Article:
NEW YORK (GenomeWeb News) – A project aimed at sequencing 5,000 insects and other arthropods has been launched.
Called the i5k Initiative, but also known as the 5,000 Insect Genome Project, the project's goal is to sequence the genomes of 5,000 insects and other arthropods during the next five years to gain a better understanding of insect biology and better manage those that pose threats to human health, the food supply, and economic security.
On the project's wiki page, organizers said that the plan is to sequence insect species "known to be important to worldwide agriculture, food safety, medicine, and energy production; all those used as models in biology; the most abundant in world ecosystems; and representatives in every branch of insect phylogeny so as to achieve a deep understanding of arthropod evolution and phylogeny."
The effort could provide better models for insecticide resistance and new-pesticide development, improved understanding of disease transmission, and improved control of agricultural pests, Daniel Lawson, coordinator of the European Bioinformatics Institute, said in a statement.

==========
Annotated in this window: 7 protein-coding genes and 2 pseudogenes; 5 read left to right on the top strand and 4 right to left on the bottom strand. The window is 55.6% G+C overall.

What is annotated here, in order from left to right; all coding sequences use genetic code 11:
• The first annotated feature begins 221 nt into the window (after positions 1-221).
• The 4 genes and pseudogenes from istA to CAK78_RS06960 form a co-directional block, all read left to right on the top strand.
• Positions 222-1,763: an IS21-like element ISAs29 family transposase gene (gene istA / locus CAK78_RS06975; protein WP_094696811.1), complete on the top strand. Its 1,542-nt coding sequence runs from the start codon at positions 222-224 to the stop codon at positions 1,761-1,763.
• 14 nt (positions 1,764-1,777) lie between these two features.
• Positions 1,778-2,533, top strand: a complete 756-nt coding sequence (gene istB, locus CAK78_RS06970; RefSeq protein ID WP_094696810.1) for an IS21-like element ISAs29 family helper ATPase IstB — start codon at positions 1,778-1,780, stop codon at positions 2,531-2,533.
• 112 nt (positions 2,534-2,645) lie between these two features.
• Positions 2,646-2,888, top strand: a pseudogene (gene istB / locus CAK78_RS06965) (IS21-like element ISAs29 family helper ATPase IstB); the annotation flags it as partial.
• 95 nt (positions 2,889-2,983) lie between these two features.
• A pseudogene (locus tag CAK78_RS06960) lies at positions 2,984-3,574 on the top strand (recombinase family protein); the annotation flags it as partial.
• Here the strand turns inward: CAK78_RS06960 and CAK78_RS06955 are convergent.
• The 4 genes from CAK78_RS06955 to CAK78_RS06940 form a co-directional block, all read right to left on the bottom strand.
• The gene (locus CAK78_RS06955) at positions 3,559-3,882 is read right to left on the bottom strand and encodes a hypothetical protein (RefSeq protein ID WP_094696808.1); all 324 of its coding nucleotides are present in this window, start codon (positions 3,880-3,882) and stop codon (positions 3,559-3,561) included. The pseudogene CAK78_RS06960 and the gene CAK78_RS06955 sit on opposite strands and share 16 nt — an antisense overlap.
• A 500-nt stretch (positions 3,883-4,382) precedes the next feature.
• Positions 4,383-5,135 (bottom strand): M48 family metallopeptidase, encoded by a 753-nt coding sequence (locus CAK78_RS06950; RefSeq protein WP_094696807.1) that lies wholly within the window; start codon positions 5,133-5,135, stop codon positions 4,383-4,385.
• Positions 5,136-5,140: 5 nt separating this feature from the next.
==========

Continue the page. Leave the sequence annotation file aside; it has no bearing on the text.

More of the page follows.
Kevin Hackett, a national program leader at the US Department of Agriculture, noted that one project of i5k could be mining data for cytochrome p450 genes, which are involved with detoxifying chemicals inside insects.
"[I]f we know about those genes from one insect to another, we can use that information to actually kill the insects," he said. "Or if you take beneficial insects like honey bees, which do not have as many detoxifying genes and are more susceptible to chemicals, that kind of information could be used to help protect bees."
In essence, i5k would create a central repository for sequencing work directed at the insect world. Recent efforts not affiliated with i5k that have resulted in the sequencing of various insects include those that targeted mountain pine beetles, leaf-cutter ants, bed bugs, and West Nile-transmitting mosquitoes.
So far, 102 species have been nominated to be sequenced as part of i5k — 93 hexapoda including the Brown marmorated stink bug, the American cockroach, and the Big-headed ant; four chelicerata, such as the Southern cattle tick and the Harvestman; and five crustacea including the water louse, and the gribble, organizers said on the project's wiki page.